Are there already employees who experience stress complaints? Then take action immediately before these symptoms develop into health problems. Call in an expert who can help with the development of good prevention policy. As a result, long-term sick leave due to stress is prevented.
Also read: stress prevention
Express your responsibility by facilitating training courses for reducing absenteeism
Who takes responsibility for a burnout?
Someone who ends up with a burnout at home may be happy to appoint a person responsible for what has happened to him or her. In practice, it is important to prevent these people from going home at all.
Because good stress prevention benefits everyone.
Then there are no losers, only winners!
So let’s all take our responsibility to prevent burnout. As a supervisor, you ensure a healthy working environment, where happiness is paramount. You ensure that the tasks are well distributed among the employees and pay attention to their talents.
On the other hand, your employees monitor their limits and indicate on time if the workload becomes too high. Then a solution can be sought together before the excessive workload can cause physical complaints or even burnout.
Also read: the role of HR in absenteeism
Take responsibility for preventing a burnout
Preventing a burnout becomes difficult if your employee does not state what is going on. You can then wrongly think that everything is going well. Until the moment that your employee collapses and goes home.
You would have liked to have avoided that moment. But how do you do that? How can you, as an employer, take your responsibility in preventing a burnout?
First, it is important to learn to recognize the signals, no matter how small. With that, you can already absorb a large part. If you also learn how to address an overburdened employee in the right way, you can also help these people before they are completely burned out.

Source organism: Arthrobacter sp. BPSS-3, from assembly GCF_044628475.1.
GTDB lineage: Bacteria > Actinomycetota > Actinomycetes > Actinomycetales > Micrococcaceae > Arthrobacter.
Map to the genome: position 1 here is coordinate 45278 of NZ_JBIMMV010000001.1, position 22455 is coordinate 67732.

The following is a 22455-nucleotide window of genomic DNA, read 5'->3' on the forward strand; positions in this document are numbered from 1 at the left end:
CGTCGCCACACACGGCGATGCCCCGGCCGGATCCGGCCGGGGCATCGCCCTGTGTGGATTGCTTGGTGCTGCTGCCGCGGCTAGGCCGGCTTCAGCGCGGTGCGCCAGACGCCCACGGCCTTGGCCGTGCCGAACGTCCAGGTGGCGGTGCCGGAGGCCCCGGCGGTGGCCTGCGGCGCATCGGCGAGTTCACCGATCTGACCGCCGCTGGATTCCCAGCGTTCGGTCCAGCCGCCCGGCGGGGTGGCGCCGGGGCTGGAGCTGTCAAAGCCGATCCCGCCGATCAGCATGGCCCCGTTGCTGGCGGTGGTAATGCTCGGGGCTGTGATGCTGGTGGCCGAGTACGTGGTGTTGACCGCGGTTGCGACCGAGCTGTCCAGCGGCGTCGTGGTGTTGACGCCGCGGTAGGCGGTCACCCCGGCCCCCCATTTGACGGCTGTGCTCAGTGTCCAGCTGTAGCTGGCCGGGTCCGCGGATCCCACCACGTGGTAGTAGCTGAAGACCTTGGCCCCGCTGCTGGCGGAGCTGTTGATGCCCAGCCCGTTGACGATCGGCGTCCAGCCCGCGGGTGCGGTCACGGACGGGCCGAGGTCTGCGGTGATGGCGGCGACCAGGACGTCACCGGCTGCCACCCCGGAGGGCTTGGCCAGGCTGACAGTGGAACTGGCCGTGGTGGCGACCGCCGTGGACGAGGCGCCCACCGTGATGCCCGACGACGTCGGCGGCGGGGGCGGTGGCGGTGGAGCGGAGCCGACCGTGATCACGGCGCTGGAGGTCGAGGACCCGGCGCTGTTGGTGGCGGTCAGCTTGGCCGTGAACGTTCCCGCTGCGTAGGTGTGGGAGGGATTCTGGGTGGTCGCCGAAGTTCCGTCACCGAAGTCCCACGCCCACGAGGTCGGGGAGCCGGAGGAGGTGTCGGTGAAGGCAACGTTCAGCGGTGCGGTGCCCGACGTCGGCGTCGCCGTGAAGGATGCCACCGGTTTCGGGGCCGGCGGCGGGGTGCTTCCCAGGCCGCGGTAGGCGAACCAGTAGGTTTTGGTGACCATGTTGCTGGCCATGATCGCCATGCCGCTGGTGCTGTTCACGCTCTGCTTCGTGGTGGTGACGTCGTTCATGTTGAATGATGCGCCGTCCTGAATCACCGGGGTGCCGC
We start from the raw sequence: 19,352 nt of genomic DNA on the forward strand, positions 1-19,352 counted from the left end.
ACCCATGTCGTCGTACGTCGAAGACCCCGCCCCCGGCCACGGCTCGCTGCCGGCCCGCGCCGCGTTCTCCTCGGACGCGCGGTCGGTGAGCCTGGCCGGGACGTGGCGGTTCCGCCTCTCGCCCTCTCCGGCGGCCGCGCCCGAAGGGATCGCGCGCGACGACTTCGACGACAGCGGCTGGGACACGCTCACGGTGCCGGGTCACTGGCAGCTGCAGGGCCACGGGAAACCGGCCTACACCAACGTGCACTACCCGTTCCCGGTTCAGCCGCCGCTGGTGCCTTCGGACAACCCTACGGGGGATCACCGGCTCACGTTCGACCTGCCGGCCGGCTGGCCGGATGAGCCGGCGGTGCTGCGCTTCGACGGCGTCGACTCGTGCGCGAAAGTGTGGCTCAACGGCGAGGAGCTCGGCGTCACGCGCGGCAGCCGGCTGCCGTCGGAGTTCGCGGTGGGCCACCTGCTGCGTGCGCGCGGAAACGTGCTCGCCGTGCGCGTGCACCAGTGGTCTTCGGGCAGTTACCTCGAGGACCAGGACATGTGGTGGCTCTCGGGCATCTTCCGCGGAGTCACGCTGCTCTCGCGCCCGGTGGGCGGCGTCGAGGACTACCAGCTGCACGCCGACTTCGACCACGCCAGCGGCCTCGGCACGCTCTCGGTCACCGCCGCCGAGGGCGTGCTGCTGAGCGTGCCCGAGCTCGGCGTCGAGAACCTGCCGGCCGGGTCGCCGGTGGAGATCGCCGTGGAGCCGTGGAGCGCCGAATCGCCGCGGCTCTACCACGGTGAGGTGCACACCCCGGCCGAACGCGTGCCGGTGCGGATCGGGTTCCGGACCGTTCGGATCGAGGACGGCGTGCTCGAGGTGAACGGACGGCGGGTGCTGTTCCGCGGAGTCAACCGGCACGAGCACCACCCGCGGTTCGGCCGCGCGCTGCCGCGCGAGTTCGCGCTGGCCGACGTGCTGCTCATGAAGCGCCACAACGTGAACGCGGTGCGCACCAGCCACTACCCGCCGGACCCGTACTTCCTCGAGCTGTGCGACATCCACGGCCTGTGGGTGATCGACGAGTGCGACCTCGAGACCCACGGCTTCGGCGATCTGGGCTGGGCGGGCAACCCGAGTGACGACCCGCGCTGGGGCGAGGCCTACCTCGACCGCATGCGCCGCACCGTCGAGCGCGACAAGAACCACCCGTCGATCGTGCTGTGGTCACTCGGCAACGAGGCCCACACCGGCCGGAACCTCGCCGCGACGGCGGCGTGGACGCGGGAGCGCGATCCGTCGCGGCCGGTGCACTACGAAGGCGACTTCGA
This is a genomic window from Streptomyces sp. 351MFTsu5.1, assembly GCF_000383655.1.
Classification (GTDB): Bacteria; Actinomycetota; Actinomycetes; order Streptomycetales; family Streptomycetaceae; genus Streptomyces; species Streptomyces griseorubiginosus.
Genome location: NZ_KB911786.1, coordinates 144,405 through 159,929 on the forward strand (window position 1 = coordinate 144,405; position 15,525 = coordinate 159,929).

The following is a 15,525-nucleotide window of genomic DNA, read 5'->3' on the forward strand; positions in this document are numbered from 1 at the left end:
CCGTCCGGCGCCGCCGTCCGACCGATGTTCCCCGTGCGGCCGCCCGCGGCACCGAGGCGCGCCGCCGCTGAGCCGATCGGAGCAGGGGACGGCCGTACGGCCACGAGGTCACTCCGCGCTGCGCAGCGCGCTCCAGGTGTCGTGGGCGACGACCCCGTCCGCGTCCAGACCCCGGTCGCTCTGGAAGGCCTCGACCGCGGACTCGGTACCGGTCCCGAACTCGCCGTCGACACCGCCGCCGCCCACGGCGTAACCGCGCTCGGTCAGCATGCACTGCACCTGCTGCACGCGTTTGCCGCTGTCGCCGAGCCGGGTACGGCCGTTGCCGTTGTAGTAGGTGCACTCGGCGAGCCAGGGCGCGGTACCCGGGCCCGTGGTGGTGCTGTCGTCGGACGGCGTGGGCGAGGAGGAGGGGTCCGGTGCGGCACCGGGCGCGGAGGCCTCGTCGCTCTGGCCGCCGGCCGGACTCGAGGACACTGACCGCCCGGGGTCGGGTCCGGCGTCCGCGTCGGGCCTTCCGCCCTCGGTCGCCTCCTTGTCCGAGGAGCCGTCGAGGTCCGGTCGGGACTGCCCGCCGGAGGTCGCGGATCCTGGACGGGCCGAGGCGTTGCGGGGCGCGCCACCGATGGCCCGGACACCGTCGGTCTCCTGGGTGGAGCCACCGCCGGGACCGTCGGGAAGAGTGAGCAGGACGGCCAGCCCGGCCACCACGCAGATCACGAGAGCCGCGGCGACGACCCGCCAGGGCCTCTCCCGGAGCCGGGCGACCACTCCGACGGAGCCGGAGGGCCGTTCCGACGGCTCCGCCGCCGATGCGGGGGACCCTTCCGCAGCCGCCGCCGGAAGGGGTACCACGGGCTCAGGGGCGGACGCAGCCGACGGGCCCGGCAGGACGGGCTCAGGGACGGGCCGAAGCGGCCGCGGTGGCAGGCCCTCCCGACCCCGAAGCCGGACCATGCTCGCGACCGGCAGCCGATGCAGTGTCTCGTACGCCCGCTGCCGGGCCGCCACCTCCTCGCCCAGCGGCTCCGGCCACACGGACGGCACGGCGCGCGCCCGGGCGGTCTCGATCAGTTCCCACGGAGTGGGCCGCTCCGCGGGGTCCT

And if you were unable to prevent your employee from getting burned out, we would be happy to teach you how to deal with people who are burned out at home in a good way. Because even when your employee is at home, it is important to maintain contact. Precisely by showing your involvement during this process, your employee will appreciate that. He or she will continue to feel important and involved with the company, which will speed up recovery.
Additional articles to benefit from;
- Reintegration of an Employee After Burnout. How?
- How well do your employees indicate their boundaries? You help them this way
Milltain for organisations:
With the help of a team of experienced trainers, Milltain supports organisations in the prevention of stress and the (re) finding of work happiness in the workplace. A single burnout can easily cost an organisation € 70,000 (or more!)
In addition to financial suffering, the human suffering is great. Not only for the employee but also for close colleagues who have to deal with the blows. Before long, you find yourself in a negative vicious circle.
Get long-term absence and stress among employees under control with the help of our highly effective team training via Zoom or a similar tool.
This training has proven to be an international success for both managers (leadership skills) and employees (dealing with stress).